• Catch,

      Nice work digging into a bunch of areas that you’re interested in. I really believe and setting lofty goals and being focused and motivated to keep at it over the long term can build great things. I too and working towards that.

      I believe we have a good chance at making these things a reality in our lives.

  8. Sandy says:

    Wonderfully written, Kraig. I absolutely thrive on living outside the monetary system, debunking most of what mainstream media tells us what one MUST purchase aka what we MUST waste our funds on. It’s absolutely insane out there to ever purchase new clothing. Around here it’s readily available for free or 25 cents to a high of one buck occasionally for a heavy coat. Tax free and open to the masses. Wonder pieces. Most won’t think for themselves. My focus is keeping limited funds instead of assisting corporations with the rape of this planet and slave labor. It’s easy to find food free or discounted 50-60% on a regular basis and then stock up (preferrably what doesn’t need the use of a refrigerator and/or electrical consumption). Can’t get such high tax-free returns on doing otherwise. It’s liberating to live well without purchasing or maintaining most home appliances and with the bonus of not having to use so much electricity and/or natural gas. One can reduce and recycle laundry water to flush the toilet using the only 4 gallons of cold water and 1/2 tsp. homemade laundry detergent per week for 2 and hanging to dry all. I’ve trash-picked and repaired wonderful drying racks over the years. No need to even travel to a laundromat. The water expelled from the high-efficiency gas furnace here in the frozen Tundra is collected and recycled to flush the toilet also instead of having it piped out of the house inefficiently. So wasteful. One can own a home very simply and satisfying without subscribing to “house porn” which so many homeowners subscribe to. Live simply so that others may simply live. I once heard one say on teevee many years ago “If you watch the pennies, the dollars will appear.” So true with just consistent small steps.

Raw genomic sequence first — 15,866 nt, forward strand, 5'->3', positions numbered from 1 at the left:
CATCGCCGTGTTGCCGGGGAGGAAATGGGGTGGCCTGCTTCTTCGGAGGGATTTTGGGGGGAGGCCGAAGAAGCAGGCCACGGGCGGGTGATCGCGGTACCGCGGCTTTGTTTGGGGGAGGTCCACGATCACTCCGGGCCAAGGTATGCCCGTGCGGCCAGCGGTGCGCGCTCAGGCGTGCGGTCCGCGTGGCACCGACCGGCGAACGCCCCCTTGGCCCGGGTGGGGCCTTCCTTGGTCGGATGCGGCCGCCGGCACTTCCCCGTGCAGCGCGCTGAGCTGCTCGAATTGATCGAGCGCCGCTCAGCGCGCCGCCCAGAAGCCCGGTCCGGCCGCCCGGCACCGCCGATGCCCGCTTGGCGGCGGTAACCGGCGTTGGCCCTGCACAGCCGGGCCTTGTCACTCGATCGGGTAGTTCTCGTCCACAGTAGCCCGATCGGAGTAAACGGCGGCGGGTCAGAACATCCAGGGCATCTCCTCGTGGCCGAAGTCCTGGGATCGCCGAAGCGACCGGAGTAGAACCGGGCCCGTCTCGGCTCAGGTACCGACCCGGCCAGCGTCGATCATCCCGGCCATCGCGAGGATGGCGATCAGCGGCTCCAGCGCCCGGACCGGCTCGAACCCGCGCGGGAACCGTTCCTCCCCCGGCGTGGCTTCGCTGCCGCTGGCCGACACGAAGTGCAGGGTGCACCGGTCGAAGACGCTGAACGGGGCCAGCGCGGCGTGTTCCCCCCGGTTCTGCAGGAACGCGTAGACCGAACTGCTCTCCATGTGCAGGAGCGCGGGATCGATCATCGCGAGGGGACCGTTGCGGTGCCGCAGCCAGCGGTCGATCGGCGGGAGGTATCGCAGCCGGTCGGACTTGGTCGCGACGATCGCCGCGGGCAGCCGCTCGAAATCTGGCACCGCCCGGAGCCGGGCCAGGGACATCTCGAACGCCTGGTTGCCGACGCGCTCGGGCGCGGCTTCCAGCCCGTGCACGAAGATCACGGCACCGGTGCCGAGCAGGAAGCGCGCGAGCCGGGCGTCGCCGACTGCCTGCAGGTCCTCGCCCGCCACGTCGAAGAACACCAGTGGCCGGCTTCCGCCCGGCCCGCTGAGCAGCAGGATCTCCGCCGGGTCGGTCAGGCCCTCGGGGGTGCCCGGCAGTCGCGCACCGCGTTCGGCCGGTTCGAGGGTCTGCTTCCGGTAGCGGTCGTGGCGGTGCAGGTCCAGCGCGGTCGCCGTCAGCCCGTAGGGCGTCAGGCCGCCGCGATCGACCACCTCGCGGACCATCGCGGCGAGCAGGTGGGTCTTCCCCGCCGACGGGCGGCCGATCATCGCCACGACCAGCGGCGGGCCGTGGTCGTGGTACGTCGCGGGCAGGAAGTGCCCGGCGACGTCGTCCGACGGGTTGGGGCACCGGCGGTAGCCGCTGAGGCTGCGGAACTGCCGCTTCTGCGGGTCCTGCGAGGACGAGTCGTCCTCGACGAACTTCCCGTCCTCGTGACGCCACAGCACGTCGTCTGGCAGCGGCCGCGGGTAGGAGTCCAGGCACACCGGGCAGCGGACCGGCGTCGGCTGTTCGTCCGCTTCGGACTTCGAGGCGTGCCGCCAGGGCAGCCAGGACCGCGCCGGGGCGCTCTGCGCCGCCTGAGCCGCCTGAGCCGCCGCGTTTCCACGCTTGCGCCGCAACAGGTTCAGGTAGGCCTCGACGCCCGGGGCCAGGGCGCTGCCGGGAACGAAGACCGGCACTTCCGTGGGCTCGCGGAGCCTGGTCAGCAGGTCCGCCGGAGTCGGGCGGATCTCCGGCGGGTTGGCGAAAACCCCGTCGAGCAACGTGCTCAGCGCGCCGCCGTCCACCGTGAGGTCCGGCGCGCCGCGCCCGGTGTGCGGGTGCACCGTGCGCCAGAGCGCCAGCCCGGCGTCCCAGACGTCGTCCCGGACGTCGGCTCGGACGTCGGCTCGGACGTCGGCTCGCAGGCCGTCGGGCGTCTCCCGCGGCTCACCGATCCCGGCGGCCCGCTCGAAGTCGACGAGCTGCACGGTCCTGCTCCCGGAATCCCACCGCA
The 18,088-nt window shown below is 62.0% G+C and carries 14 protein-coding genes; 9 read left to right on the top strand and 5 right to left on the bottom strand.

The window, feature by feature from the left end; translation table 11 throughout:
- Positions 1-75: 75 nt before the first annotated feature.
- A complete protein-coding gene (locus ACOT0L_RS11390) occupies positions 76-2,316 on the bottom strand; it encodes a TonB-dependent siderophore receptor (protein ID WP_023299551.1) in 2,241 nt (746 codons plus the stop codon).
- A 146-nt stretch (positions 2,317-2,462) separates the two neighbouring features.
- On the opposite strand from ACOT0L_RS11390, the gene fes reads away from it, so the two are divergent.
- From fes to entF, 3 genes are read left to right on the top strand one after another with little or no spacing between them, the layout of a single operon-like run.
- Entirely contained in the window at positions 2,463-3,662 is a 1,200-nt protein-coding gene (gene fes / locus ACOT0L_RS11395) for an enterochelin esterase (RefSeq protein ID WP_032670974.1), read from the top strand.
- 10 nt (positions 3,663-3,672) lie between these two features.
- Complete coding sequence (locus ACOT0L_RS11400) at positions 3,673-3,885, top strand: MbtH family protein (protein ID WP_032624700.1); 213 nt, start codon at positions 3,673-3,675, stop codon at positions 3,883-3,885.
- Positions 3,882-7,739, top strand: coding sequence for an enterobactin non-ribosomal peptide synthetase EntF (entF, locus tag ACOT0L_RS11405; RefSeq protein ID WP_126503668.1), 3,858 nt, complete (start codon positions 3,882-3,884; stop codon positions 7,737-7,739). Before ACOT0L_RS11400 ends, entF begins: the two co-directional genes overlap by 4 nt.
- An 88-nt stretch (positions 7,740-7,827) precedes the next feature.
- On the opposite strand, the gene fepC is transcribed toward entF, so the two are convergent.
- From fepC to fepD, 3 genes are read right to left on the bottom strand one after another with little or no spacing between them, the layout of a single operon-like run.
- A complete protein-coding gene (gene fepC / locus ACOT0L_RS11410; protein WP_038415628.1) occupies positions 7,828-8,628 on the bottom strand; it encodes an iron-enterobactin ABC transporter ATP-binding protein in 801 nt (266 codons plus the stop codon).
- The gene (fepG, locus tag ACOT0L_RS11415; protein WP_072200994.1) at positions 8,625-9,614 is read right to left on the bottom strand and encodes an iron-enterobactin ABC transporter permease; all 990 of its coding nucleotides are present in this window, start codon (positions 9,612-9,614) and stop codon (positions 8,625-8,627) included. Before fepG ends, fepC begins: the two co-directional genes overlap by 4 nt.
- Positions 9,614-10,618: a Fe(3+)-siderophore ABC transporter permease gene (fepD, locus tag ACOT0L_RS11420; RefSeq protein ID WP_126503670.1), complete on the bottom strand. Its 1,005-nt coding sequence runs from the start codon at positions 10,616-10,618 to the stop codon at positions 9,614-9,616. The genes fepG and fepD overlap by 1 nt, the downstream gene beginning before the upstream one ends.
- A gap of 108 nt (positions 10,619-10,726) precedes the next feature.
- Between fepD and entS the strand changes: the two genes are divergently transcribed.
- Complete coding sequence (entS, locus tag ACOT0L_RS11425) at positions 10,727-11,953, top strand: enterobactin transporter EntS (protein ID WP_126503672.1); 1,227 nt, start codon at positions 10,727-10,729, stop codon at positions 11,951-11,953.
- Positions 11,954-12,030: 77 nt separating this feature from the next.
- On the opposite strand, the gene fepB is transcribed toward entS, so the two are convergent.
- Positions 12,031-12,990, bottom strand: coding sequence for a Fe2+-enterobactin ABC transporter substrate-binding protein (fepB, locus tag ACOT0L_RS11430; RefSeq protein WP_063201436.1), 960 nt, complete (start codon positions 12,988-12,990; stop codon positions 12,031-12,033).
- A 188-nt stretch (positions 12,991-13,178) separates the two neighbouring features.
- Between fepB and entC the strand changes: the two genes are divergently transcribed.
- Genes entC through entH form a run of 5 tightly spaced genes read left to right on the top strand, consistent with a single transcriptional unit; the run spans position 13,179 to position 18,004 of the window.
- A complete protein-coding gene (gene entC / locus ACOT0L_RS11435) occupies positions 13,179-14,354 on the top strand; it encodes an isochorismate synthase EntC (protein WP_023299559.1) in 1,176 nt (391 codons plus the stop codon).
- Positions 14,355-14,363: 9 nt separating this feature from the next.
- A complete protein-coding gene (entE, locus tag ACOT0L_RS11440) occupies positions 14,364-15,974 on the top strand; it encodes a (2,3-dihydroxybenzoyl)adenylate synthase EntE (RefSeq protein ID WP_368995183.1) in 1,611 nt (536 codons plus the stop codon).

Comfortably living below the poverty level off this wasteful culture.

    Sandy

    • Sandy,

      Thanks for the comment and the great perspective. To hear that we absolutely shouldn’t buy new clothing really makes a person think differently about how they’re spending their resources, including me. Thanks for the tips coming from your personal experience.

      Living below the poverty level is the only way to go. :)

      Take care,

  9. Does Seth go through what system was there before our current system? I would imagine that get up, go to work, follow instructions, type system has been around a lot longer than 100 years.

    • The system in place before that was get up, get to work, drag something home and eat it for supper. The part about following instructions and relying on a company to take care of you is what changed in the last hundred years.

  10. Hey Kraig! Getting out the of the 9-5 grind would be awesome. I totally agree with you guys that we’ve been brainwashed into this routine that might not actually work for everyone. People are so different that I can imagine there are tons of people who are frustrated only because this system doesn’t fit with how they like to work/play. Then again, I think this systems works wonderfully for some others. It just depends who you are.

    • Thomas,

      Yes, this system does work for some. It sure has helped our country achieve great economic success. But like you said, it doesn’t work for everyone and I have always been a little against it for myself.

      Thanks for stopping by and sharing your thoughts. I’ll definitely be checking out your site.

  11. Bil says:

    I grew up in the same environment as Seth explains…but they did not succeed… in brainwashing me. I have always followed my hearth and what made sense only to me-which often, you can imagine, was against what others thought is acceptable. I am considered as ,,different,, and I like that. I am happy that more and more people are ,,waking up,, ;)

Leave a Reply

Your email address will not be published. Required fields are marked *

Current ye@r *